Sen. Frank Lautenberg: "[The] legal system, our civil and criminal laws provide the proper venue for a President who has failed in his private character. . . . And in this case, the legal system can and will continue to address the President's personal transgressions."
 
Sen. Kent Conrad: "Offensive as they were, the President's actions have nothing to do with his official duties, nor do they constitute the most serious of private crimes. In my judgment, these are matters best left to the criminal justice system."
 
Sen. John Breaux: "For wrongful acts that are not connected with the official capacity and duties of the President of the United States, there are other ways to handle it. There is the judicial system. There is the court system. There are the U.S. attorneys out there waiting. There may even be the Office of Independent Counsel, which will still be there after all of this is finished."
 
It is announced that there will be no criminal indictment of Clinton for the offenses outlined in the impeachment.
 
After only four months of a two-year fraud sentence and after serving 18 months for refusing to talk to a grand jury about Bill Clinton, Susan McDougal is released by a federal judge for medical reasons.
 
Clinton settles with Paula Jones, paying her $850,000 but not apologizing.
 
Webster Hubbell is indicted again over the Castle Grande land scheme. Hillary Clinton is named in the indictment as the Rose Law firm "billing partner."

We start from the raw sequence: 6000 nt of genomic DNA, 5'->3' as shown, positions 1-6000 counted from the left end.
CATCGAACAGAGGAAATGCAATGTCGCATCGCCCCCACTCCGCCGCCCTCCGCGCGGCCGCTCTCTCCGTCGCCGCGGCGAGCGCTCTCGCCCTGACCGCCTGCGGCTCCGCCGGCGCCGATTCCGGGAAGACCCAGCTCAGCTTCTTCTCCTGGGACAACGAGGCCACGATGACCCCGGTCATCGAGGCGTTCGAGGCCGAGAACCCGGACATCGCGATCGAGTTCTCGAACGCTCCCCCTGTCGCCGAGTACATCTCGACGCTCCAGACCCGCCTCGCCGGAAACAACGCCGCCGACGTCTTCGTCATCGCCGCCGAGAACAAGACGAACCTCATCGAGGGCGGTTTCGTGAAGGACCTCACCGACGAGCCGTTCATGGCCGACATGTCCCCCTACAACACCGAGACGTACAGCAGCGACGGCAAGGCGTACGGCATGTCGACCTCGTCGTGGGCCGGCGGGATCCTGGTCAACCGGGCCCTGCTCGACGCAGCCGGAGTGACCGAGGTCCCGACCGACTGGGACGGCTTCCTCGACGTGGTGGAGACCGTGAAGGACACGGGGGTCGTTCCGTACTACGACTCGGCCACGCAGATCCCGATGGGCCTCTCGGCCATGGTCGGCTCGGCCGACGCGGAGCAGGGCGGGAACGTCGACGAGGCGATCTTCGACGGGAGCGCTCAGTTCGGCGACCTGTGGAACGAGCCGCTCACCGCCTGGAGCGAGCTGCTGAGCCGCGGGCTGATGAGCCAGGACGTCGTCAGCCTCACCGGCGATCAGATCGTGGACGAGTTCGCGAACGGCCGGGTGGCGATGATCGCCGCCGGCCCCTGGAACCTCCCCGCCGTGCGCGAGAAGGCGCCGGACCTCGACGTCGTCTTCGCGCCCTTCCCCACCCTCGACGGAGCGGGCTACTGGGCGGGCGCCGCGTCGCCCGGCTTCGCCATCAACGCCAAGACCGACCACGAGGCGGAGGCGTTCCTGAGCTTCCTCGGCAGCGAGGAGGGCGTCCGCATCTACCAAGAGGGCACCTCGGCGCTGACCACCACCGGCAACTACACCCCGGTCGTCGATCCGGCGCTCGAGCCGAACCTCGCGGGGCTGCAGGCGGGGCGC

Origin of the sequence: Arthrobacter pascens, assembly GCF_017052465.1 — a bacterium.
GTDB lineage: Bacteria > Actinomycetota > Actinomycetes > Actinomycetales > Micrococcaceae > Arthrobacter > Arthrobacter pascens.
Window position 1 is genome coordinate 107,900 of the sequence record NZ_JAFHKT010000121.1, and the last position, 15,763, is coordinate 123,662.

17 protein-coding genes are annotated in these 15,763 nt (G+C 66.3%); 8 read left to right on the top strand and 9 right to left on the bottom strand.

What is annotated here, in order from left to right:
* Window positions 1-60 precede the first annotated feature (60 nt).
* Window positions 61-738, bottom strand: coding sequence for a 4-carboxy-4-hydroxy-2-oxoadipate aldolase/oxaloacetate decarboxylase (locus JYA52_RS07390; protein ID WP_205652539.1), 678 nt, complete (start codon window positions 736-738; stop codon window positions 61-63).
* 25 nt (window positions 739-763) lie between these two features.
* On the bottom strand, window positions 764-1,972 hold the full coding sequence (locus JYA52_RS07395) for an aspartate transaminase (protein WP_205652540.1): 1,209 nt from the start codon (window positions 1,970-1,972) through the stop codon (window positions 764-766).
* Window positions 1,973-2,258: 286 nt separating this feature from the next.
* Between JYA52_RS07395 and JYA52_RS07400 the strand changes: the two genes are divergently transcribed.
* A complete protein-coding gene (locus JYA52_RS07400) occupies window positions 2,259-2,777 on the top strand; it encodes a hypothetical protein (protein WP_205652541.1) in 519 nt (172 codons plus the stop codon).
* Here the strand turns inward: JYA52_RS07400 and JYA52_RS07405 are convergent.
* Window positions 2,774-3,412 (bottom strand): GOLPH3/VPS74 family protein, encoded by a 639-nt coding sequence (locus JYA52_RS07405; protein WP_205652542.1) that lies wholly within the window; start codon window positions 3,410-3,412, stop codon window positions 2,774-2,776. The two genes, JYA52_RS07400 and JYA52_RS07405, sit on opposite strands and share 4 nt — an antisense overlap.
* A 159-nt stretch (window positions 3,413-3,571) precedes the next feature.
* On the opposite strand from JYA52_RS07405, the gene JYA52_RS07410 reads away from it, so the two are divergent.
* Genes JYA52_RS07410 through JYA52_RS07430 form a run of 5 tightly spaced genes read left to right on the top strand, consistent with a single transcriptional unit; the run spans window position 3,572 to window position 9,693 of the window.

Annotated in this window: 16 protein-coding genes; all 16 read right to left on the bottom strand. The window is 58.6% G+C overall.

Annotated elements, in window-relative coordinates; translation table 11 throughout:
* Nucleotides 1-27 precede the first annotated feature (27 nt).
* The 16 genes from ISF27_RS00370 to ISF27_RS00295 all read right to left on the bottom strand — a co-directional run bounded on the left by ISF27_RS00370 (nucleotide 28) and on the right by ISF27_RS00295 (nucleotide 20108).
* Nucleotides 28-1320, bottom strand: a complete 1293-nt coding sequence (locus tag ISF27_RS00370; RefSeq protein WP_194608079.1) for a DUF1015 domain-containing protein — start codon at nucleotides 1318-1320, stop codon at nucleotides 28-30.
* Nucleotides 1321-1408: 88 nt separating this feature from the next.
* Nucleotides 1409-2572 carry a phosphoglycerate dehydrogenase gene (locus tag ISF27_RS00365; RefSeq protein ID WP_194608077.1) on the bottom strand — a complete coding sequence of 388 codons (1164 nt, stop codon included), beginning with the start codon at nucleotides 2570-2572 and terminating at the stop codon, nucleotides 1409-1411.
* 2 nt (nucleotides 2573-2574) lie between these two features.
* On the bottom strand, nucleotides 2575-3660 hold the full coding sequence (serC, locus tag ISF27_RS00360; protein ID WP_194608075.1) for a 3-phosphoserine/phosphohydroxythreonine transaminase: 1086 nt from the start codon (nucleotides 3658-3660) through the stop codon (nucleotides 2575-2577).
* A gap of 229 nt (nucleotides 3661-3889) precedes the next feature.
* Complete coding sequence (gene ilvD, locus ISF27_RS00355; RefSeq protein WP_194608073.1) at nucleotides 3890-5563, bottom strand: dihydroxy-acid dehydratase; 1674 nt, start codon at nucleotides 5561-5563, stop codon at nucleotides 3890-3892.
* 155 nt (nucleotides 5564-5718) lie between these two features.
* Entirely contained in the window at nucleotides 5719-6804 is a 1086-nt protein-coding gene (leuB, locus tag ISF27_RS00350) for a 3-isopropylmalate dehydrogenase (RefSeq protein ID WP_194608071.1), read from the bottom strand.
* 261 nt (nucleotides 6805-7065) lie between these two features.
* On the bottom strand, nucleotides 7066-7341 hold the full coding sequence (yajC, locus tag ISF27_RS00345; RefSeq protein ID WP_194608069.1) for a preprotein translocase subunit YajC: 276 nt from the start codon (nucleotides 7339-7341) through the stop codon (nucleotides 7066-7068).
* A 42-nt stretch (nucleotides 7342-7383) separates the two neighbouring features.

On April 27, 1998, deputy independent counsel Hickman Ewing meets with his prosecutors to decide on whether to indict Hillary Clinton. Here's what happened as reported by Sue Schmidt and Michael Weisskopf in their book, "Truth at Any Cost:"
 
"[Ewing] paced the room for more than three hours, recalling facts from memory in his distinctive Memphis twang. He spoke passionately, laying out a case that the first lady had obstructed government investigators and made false statements about her legal work for McDougal's S & L, particularly the thrift's notorious multimillion-dollar Castle Grande real estate project. . .The biggest problem was the death a month earlier of Jim McDougal. . . Without him, prosecutors would have a hard time describing the S & L dealings they suspected Hillary Clinton had lied about."
 
CNN, MAR 18, 1999 - Deputy independent counsel Hickman Ewing testified at the Susan McDougal trial Thursday that he had written a "rough draft indictment" of first lady Hillary Rodham Clinton after he doubted her truthfulness in a deposition. Ewing, who questioned Mrs. Clinton in a deposition at the White House on April 22, 1995, said, "I had questions about whether what she was saying were accurate. We had no records. She was in conflict with a number of interviews.". . .
 
Ewing said those interviews by investigators were primarily with other people in the Rose Law Firm. Ewing said he had questioned Mrs. Clinton about her representation of Jim McDougal's Madison Guarantee Savings & Loan when she was at the Rose Law firm in Little Rock. "I don't know if she was telling the truth. I did not circulate the draft. I showed it to one lawyer (in the independent counsel's office) who said he didn't want to see it," Ewing said, under questioning from McDougal attorney Mark Geragos. .
 
Ewing also testified that in a later deposition with both the president and first lady on July 22, 1995, he had questions about the truthfulness of both Clintons. McDougal's attorney Mark Geragos asked Ewing: "Did you say the Clintons were liars?" "I don't know if I used the 'L-word' but I expressed internally that I was concerned," Ewing said.